Experimental stem cell gene therapy that could act as functional cure for HIV infection has been approved by the Food and Drug Administration to move into early human test trials. Unlike other treatments that use healthy stem cells from uninfected donors, this form of therapy uses cells harvested from a positive person’s own body. The stem cells are genetically manipulated to develop into white blood cells that are missing the key cellular receptors that the HIV virus uses to insert its genetic code into healthy cells. The modification effectively models a HIV-positive person’s white blood cells after the cells of people who have a natural resistance to HIV.
After introducing the modified white blood cells into a positive person’s bloodstream, researchers reason, the cells would naturally proliferate, effectively revitalizing their immune system to be able to fend off the virus indefinitely. A small testing pool of 12 volunteers have undergone the therapy in controlled trials being conducted by Calimmune, a California-based pharmaceutical research firm.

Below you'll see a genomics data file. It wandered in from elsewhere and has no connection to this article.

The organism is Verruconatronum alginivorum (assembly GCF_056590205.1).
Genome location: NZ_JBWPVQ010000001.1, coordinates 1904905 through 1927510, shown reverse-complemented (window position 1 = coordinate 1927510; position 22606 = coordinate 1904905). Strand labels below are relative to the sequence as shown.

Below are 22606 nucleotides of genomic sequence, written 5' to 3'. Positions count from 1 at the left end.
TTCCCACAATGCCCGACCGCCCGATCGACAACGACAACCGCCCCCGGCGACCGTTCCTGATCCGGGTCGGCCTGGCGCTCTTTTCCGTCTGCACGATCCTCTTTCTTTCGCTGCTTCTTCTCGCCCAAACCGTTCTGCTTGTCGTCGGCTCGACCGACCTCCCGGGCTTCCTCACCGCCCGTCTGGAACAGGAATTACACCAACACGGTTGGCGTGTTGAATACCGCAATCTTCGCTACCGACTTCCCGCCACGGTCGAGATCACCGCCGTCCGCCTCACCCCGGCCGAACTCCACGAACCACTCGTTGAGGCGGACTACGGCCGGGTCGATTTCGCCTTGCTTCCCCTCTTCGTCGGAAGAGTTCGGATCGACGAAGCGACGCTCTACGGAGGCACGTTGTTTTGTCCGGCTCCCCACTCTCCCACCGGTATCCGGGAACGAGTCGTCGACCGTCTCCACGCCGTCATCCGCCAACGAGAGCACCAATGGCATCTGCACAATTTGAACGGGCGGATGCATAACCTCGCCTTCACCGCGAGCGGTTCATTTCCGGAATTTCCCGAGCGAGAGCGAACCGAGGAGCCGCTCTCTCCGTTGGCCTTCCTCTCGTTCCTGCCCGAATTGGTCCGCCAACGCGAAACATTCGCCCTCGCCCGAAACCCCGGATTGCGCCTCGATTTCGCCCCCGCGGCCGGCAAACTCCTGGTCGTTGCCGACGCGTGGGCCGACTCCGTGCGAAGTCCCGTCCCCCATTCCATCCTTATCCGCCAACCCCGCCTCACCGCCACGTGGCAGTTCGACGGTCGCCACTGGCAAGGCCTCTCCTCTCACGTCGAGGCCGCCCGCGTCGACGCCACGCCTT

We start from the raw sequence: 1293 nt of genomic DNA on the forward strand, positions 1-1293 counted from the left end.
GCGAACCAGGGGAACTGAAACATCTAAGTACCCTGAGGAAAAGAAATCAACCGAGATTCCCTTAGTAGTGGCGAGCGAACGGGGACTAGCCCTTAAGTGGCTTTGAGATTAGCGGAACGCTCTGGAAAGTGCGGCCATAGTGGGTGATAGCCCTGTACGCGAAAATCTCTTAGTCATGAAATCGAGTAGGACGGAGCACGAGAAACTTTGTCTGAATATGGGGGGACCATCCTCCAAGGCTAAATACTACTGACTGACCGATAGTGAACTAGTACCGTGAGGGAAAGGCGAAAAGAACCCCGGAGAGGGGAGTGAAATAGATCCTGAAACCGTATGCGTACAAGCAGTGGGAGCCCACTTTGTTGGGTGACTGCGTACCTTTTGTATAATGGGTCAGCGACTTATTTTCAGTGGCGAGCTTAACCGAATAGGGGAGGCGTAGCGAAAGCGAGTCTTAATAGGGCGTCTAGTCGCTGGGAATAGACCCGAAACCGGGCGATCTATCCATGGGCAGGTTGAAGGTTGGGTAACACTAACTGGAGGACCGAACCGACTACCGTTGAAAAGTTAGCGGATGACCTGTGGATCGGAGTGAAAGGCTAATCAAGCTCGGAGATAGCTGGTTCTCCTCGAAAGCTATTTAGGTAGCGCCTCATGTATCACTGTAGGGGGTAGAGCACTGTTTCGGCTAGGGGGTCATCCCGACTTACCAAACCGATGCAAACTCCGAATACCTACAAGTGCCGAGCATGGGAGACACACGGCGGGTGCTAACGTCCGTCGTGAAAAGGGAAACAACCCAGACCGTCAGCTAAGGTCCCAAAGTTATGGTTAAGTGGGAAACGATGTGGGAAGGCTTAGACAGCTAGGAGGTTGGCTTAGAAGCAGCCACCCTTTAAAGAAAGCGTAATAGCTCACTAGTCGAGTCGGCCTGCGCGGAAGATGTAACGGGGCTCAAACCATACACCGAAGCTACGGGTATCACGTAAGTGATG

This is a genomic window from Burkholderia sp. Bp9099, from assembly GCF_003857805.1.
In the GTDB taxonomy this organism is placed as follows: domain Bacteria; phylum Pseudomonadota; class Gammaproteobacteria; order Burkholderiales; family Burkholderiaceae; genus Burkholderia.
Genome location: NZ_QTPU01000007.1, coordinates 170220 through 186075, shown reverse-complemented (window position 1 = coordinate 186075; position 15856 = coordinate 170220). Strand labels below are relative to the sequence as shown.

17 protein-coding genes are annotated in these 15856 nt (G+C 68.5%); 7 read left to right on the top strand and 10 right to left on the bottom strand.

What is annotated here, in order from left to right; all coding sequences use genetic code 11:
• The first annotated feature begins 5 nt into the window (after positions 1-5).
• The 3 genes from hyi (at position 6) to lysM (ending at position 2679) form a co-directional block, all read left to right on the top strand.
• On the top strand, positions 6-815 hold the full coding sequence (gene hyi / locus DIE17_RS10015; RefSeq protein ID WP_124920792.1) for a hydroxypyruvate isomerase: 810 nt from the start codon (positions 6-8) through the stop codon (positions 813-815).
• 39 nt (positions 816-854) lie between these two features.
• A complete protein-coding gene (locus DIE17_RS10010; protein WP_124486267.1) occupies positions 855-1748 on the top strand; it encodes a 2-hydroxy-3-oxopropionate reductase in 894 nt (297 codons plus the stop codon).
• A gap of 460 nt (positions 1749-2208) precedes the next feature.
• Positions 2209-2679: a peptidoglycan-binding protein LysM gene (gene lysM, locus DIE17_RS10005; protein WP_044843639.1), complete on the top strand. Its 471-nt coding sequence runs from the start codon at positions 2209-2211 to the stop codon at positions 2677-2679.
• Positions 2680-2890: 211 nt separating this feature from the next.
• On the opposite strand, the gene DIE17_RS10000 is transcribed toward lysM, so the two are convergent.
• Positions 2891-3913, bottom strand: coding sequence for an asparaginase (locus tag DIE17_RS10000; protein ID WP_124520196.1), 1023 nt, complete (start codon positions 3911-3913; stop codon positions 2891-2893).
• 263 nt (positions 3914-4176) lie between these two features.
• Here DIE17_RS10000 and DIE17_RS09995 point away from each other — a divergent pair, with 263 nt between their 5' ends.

The preliminary results have been promising, with uncompromised white blood cells remaining present in test subjects’ bloodstreams for up to four years. In theory, later versions of the treatment would result in permanent rejuvenation of healthy cells after a single round of treatment.
The FDA’s authorization of further tests means that a larger group of people will be able to participate in a future study exploring the therapy’s efficacy. As of now trials are planned for California’s City of Hope medical research center with funding help from the California Institute for Regenerative Medicine.
“This kind of work is too important to just try one method at a time and sit back and wait to see if it is effective,” CIRM board chair Dr. Jonathan Thomas explained to Imperial Valley News. “We have a mission to find treatments for patients in need. By trying several different approaches, taking several shots at goal at the same time if you like, we feel we have a better chance of being successful.”